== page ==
On Wednesday afternoon Bob and I checked out a local winery, Lescombes Winery & Tasting Room where we sampled some of their red wines and bought a few bottles to take home. A delightful day, one we will not soon forget. So much to see here.

Monday, April 5, 2021

From Tucson to Mexico

 I had almost forgotten how much fun traveling can be. On Saturday, Linda and I set out to find some fun places to visit. I was saddened to learn that SAS Fabrics had closed, and that Grandma’s Spinning Wheel was only allowing people in by appointment, one person at a time. I feel guilty just browsing when I’m only one of three people per hour shopping, plus Linda and I wanted to go in together, so we crossed that place off my list. Instead, we went to The West, a volunteer-run store specializing in needlework supplies and gifts. I have rekindled my interest in tatting lately so I wanted to see what they had. As it turned out, they didn’t have tatting supplies except for a couple of shuttles but they did have some nice scissors I needed. Next we drove over to the Quilt Basket, a great shop with beautiful fabrics and lots of samples to tempt a sewer. No tatting supplies, though. We realized that we were in the same plaza as Grandma’s Spinning Wheel so we decided to knock on the door without an appointment. We explained to the saleswoman that we were both fully vaccinated so she let us in together. Nice! We both found some small items we had to have.

After that, it was on to Pita Jungle where we sat outside and enjoyed a lovely lunch. This was the first time either of us had eaten at a restaurant in over a year and we enjoyed it thoroughly, sitting outside on the deck with a pleasant breeze. The food was great!

Later we returned to the park and had fun hanging out together with the menfolk, checking out their new motor coach and seeing the trains run, just for us.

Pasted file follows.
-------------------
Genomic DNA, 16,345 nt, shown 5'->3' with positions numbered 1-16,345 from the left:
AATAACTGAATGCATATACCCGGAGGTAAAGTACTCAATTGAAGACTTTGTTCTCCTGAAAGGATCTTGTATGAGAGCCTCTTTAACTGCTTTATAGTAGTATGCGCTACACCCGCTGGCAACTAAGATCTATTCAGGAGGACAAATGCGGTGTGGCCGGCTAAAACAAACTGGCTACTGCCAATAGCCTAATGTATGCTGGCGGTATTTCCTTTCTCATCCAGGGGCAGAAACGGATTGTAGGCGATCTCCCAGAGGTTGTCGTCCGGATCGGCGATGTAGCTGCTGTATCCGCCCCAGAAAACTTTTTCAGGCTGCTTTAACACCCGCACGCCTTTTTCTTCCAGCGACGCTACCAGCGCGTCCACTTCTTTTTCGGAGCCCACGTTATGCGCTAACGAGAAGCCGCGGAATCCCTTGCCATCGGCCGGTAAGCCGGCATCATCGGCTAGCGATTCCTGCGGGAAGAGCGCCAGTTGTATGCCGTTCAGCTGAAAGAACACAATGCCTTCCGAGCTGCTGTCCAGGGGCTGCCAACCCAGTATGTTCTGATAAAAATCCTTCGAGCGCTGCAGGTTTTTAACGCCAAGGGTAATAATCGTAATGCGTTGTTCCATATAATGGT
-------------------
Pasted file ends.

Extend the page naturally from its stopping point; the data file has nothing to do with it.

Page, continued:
This park has a very active railroad club of which Chuck and Linda are members, but usually when we visit the trains have been put away for the season, so this was a real treat.

On Sunday it was time to say goodbye, and Bob and I headed off down the road to Deming, NM. We’ll be here for the next couple of weeks.

And on Monday we drove 45 minutes south to Puerto Palomas, Chihuahua, Mexico to get our teeth cleaned. I also needed a root canal which I’ve been putting off for a while. It’s been two years since we’ve been to Mexico and the town was pretty quiet. We were told that the vaccine rollout has been slow and this affects tourism here.

After our appointments, Bob and I ate lunch at the Pink Store and shopped a little before driving home to Auggie. We’ll go back next week for my permanent crown. In the meantime, Bob is going over the motor home with a fine toothed comb and I’m finding things to do as well. 

Friday, April 2, 2021


 Bob and I have been working hard packing everything up and moving things into the motor home. We finished Thursday and left about 1:00 for our first trip in a year and a half. It felt good! We drove about 2 hours to Tucson and have settled in through the weekend, visiting our friends Chuck and Linda (and their Corgi, Tucker.) It was so good to see them after such a long time. We hung out all afternoon and into the evening, then this morning we all drove to the Sonoran Desert Museum. 

This is a place we haven’t been to since we were here years ago with our friends, Mike and Retha. It was a beautiful day and we walked all throughout the museum (most of which is outdoors.) They have quite a nice collection of local plants and animals, plus gorgeous vistas.

Afterwards we stopped at a restaurant and bought some takeout food which we ate back at Chuck and Linda’s house. Linda and I did a little local shopping and we have decided to shop a bit more tomorrow. It has been so long since we’ve done that, and we are looking forward to a girls’ day out.